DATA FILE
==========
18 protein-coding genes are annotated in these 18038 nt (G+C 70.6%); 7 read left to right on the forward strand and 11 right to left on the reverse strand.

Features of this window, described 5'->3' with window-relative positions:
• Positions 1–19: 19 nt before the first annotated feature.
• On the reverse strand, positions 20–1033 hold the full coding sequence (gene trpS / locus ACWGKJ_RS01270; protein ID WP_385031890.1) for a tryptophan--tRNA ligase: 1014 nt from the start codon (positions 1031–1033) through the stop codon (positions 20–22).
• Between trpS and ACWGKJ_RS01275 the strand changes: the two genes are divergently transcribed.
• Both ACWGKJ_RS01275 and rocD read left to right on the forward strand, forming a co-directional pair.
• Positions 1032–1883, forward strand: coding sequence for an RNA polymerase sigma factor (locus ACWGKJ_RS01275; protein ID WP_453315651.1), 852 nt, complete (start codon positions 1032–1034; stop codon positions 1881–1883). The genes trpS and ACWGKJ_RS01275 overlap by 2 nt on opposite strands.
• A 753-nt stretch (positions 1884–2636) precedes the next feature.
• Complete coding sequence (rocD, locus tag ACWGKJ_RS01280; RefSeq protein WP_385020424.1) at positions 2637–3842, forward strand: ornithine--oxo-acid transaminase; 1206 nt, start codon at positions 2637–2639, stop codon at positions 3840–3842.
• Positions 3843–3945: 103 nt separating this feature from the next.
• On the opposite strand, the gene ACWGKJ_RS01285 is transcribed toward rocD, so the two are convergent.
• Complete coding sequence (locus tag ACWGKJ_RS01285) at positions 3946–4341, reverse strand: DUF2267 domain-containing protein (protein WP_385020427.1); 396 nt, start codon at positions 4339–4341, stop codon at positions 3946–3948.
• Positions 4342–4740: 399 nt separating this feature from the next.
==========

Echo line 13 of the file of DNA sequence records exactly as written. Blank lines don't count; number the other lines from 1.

• Positions 4342–4740: 399 nt separating this feature from the next.